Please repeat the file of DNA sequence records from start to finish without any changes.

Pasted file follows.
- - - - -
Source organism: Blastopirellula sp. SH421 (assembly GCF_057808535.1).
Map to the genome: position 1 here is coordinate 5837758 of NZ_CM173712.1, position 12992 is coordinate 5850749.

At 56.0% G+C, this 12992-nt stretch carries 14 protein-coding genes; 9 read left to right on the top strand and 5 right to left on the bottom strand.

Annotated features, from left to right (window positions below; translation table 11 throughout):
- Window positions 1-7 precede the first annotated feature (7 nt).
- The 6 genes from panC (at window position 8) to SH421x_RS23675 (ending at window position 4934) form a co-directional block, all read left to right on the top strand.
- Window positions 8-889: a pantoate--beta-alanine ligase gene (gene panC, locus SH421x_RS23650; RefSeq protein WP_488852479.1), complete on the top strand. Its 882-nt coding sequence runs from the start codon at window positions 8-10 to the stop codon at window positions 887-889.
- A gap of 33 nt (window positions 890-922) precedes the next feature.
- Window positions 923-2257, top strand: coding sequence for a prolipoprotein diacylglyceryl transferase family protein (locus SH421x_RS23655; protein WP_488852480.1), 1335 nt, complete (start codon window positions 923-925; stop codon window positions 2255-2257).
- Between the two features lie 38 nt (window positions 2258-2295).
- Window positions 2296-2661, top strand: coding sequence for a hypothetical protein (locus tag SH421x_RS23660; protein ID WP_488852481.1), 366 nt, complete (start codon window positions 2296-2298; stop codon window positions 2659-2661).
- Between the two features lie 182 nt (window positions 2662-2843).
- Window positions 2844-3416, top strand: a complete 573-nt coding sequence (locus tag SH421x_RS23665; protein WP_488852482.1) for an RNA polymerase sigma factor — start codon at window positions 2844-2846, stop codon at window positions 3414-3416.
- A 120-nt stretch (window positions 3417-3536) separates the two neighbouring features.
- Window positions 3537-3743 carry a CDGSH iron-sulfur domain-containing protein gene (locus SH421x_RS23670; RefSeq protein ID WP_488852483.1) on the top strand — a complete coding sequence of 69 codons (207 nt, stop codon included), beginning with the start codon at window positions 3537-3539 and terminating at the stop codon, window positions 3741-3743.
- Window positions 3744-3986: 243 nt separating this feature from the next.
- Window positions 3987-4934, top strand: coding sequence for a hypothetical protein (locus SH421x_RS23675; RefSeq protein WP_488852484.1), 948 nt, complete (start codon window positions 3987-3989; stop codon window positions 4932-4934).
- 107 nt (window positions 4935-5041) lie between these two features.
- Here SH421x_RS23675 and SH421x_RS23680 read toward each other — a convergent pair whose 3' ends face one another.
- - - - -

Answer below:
Source organism: Blastopirellula sp. SH421 (assembly GCF_057808535.1).
Map to the genome: position 1 here is coordinate 5837758 of NZ_CM173712.1, position 12992 is coordinate 5850749.

At 56.0% G+C, this 12992-nt stretch carries 14 protein-coding genes; 9 read left to right on the top strand and 5 right to left on the bottom strand.

Annotated features, from left to right (window positions below; translation table 11 throughout):
- Window positions 1-7 precede the first annotated feature (7 nt).
- The 6 genes from panC (at window position 8) to SH421x_RS23675 (ending at window position 4934) form a co-directional block, all read left to right on the top strand.
- Window positions 8-889: a pantoate--beta-alanine ligase gene (gene panC, locus SH421x_RS23650; RefSeq protein WP_488852479.1), complete on the top strand. Its 882-nt coding sequence runs from the start codon at window positions 8-10 to the stop codon at window positions 887-889.
- A gap of 33 nt (window positions 890-922) precedes the next feature.
- Window positions 923-2257, top strand: coding sequence for a prolipoprotein diacylglyceryl transferase family protein (locus SH421x_RS23655; protein WP_488852480.1), 1335 nt, complete (start codon window positions 923-925; stop codon window positions 2255-2257).
- Between the two features lie 38 nt (window positions 2258-2295).
- Window positions 2296-2661, top strand: coding sequence for a hypothetical protein (locus tag SH421x_RS23660; protein ID WP_488852481.1), 366 nt, complete (start codon window positions 2296-2298; stop codon window positions 2659-2661).
- Between the two features lie 182 nt (window positions 2662-2843).
- Window positions 2844-3416, top strand: a complete 573-nt coding sequence (locus tag SH421x_RS23665; protein WP_488852482.1) for an RNA polymerase sigma factor — start codon at window positions 2844-2846, stop codon at window positions 3414-3416.
- A 120-nt stretch (window positions 3417-3536) separates the two neighbouring features.
- Window positions 3537-3743 carry a CDGSH iron-sulfur domain-containing protein gene (locus SH421x_RS23670; RefSeq protein ID WP_488852483.1) on the top strand — a complete coding sequence of 69 codons (207 nt, stop codon included), beginning with the start codon at window positions 3537-3539 and terminating at the stop codon, window positions 3741-3743.
- Window positions 3744-3986: 243 nt separating this feature from the next.
- Window positions 3987-4934, top strand: coding sequence for a hypothetical protein (locus SH421x_RS23675; RefSeq protein WP_488852484.1), 948 nt, complete (start codon window positions 3987-3989; stop codon window positions 4932-4934).
- 107 nt (window positions 4935-5041) lie between these two features.
- Here SH421x_RS23675 and SH421x_RS23680 read toward each other — a convergent pair whose 3' ends face one another.